This is what I learned helping people change careers

A short guide to starting all over in mid-life

Painting Katarzyna Środowska, courtesy of the artist

Most people who come to a career coach have it up to their ears with their jobs. They don’t even want to consider talking about any changes in their current workplace. Usually they’ve already decided not to stay where they are now. Stuck in jobs that pay the bills but no longer feed their souls, they cannot bear anymore the strain of an unfulfilling career.

Sometimes they are a desert inside but you’d never tell. Smiling from their LinkedIn profiles they seem to be a modern success story. You can meet them at events, conferences and talk about the latest market trends. If you get a bit a closer, you might learn that they are ‘looking around’, thinking about ‘making a move’ or ‘investigating new options’. No no, nothing serious.

The process usually takes time. Torn between the stability of one’s present job and a blurry vision of the future, it’s easy to procrastinate. What’s more in mid-life we usually have a lot to lose, we’ve made connections, got used to some standard of living or gathered enough experience to get at least a reasonable income. A change means effort, chaos and insecurity. Who on earth would want that?

A change means effort, chaos and insecurity. Who on earth would want that?

  • Stop thinking about what you don’t want. People who realize they’ve burned out or they just desperately need a change usually know extremely well what they don’t want. If you let them talk about it, they can go on for hours, describing their current workplace, how terrible their boss is and other things they dislike. Such behavior is very common, however it brings one nowhere. Even if it helps eliminate some options, there’s still an ocean of possibilities left. That’s why instead of wasting time dwelling on what you don’t want, ask yourself instead what is it that I want. Reverse the focus to the future you would like to build and do not look back. At this point it will be just brainstorming ideas and you might not know exactly where you’re heading but do not worry about this too much now. The bottom line is to stop thinking about what doesn’t work and concentrate on what potentially could.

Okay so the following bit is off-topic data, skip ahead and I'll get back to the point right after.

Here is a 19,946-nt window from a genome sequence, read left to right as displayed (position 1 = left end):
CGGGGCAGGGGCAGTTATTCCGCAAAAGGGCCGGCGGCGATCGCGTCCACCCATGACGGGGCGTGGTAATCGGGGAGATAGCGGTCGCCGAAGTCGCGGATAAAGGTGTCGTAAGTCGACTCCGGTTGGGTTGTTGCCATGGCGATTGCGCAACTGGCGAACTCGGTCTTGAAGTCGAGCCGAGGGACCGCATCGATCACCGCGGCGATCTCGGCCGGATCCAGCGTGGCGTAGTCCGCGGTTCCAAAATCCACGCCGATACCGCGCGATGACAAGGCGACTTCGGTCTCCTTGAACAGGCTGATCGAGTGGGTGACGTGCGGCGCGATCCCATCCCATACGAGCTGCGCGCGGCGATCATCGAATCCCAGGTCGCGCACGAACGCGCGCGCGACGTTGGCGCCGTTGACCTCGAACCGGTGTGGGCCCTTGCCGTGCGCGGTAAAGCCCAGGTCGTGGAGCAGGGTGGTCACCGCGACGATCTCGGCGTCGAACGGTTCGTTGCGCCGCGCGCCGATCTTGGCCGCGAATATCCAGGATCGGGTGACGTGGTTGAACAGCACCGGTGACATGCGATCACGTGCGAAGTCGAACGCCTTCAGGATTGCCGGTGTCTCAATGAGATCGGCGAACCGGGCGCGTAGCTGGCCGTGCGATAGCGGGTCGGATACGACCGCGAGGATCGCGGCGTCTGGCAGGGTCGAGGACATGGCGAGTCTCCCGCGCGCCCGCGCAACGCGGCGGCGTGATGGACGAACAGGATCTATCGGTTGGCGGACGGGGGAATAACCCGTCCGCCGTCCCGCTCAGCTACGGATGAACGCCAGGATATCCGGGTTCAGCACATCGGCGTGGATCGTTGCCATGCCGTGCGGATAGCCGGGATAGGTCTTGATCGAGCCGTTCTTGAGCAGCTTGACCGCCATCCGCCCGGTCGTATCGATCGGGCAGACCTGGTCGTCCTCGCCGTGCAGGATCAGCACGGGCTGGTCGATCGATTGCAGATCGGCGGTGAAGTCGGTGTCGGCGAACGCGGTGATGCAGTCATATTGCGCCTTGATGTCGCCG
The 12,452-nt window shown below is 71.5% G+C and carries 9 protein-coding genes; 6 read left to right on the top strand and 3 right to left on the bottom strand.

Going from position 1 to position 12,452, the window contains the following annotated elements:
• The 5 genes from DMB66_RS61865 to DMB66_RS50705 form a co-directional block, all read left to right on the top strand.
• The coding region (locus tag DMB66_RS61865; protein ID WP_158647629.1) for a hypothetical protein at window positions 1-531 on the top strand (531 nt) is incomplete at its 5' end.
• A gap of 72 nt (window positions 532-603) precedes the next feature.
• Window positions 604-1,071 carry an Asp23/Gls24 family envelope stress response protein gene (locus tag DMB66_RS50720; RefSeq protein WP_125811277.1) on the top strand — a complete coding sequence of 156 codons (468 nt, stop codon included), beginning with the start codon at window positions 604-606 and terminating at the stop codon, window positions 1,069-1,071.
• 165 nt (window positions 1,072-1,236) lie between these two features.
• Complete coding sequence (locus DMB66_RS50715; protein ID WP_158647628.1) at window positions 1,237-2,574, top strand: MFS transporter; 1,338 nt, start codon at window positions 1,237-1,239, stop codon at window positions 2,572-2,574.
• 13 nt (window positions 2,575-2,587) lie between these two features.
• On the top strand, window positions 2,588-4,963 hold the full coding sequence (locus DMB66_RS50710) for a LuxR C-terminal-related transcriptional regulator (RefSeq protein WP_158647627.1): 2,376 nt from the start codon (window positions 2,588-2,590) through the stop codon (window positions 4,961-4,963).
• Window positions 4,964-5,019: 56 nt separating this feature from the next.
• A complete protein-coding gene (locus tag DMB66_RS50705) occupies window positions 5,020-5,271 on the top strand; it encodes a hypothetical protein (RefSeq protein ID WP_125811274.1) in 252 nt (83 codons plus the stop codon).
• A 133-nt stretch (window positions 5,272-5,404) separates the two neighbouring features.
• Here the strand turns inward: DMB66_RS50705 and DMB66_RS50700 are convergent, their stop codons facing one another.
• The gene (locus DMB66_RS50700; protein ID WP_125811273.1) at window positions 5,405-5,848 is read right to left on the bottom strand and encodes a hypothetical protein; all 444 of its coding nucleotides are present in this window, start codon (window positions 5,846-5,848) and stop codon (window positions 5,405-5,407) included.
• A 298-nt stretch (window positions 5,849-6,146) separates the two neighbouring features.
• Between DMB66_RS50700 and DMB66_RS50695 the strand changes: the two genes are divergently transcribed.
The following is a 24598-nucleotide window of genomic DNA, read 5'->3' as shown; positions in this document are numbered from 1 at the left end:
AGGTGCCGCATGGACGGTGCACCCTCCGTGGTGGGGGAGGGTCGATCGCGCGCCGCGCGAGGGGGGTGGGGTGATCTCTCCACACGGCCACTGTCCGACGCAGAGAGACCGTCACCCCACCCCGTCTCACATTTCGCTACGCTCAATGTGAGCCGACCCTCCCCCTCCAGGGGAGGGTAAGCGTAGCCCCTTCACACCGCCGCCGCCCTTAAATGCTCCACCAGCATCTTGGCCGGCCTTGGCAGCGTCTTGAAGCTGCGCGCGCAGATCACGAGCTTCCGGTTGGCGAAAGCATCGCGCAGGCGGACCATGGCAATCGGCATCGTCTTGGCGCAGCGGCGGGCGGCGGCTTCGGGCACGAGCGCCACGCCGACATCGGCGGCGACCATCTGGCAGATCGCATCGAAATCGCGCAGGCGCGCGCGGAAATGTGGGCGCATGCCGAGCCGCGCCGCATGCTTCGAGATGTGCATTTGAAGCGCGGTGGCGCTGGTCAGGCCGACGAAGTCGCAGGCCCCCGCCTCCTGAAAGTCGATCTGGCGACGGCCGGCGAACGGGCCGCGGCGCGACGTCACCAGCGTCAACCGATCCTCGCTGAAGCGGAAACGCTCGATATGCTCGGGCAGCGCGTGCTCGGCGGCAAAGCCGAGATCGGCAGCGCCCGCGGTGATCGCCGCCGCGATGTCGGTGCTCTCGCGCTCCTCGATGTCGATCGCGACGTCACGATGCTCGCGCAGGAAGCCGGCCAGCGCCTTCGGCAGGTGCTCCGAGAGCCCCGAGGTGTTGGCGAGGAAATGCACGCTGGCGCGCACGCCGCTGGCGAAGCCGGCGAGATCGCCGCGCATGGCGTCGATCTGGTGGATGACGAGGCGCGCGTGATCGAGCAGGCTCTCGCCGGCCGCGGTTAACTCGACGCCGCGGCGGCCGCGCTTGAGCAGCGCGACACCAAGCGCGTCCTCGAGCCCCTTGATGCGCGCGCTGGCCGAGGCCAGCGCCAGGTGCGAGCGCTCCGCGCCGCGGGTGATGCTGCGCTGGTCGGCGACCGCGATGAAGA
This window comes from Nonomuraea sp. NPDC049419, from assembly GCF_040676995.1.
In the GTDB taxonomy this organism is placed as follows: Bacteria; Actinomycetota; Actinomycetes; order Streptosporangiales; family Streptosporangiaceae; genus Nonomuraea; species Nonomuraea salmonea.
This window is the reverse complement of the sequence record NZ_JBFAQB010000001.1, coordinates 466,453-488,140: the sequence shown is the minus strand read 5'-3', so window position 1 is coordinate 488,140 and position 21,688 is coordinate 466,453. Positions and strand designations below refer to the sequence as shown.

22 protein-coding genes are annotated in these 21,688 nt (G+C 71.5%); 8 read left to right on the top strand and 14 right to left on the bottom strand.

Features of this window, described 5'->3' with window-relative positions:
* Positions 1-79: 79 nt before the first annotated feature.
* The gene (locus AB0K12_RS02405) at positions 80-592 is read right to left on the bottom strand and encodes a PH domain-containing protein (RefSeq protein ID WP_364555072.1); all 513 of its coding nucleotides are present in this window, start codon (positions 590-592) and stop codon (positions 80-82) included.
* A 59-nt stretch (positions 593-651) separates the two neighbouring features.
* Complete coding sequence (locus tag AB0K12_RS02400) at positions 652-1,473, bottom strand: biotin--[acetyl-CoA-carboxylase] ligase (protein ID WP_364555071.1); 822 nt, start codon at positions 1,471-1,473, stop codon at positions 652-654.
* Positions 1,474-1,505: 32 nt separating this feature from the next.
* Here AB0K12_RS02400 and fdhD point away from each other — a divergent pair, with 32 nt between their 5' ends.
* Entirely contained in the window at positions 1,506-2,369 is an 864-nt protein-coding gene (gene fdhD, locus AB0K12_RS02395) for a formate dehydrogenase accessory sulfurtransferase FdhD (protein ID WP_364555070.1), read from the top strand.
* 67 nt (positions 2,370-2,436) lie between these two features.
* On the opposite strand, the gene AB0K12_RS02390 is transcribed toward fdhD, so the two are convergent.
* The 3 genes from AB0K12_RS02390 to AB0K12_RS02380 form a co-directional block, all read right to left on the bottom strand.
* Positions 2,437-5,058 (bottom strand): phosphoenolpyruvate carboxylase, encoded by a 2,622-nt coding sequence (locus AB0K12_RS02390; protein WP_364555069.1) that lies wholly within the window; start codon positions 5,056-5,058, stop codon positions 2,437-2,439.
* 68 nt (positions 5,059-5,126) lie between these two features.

The bottom line is to stop thinking about what doesn’t work and concentrate on what potentially could.

And just by the way, what if your task was to create something completely new, a new niche, a new blue ocean or a new trend in your area of work? Who’d ever could predict that or invent that in your name?

Our past experiences show only how we performed on such and such position in such and such company. Period. They say nothing about the future.

Painting Katarzyna Środowska, courtesy of the artist
  • Start seeing your assets. Some people have the power of a racing car, but think of themselves as an old convertible. Some are like a house with a beautiful basement full of treasures to which they have lost the key. Here’s where asset inventory comes in. Evaluating where we stand and what we have almost always brings some new insights and a feeling of greater security. Whether you work in a group or 1:1 setting, it does not matter that much, what matters is that it is best to do it with the help of another human (Every person has their own bias and is blind to certain facts).

Some people have the power of a racing car, but think of themselves as an old convertible.

Allow yourself to work with abandoned parts of yourself, to explore the new.

Having done some inner work, you need to get out — start meeting people, asking questions and building new connections.

Whatever your potential line of business, an investment into playing with one’s creativity always pays off.

If you tune attentively inside, you’ll always hear that little voice softly whispering “go on, this is your path…let’s explore something new..”

And what will be your story?

Inner work gold digger. Therapist. Social Psychologist. Loves dancing & art. Web: cdm-warszawa.pl

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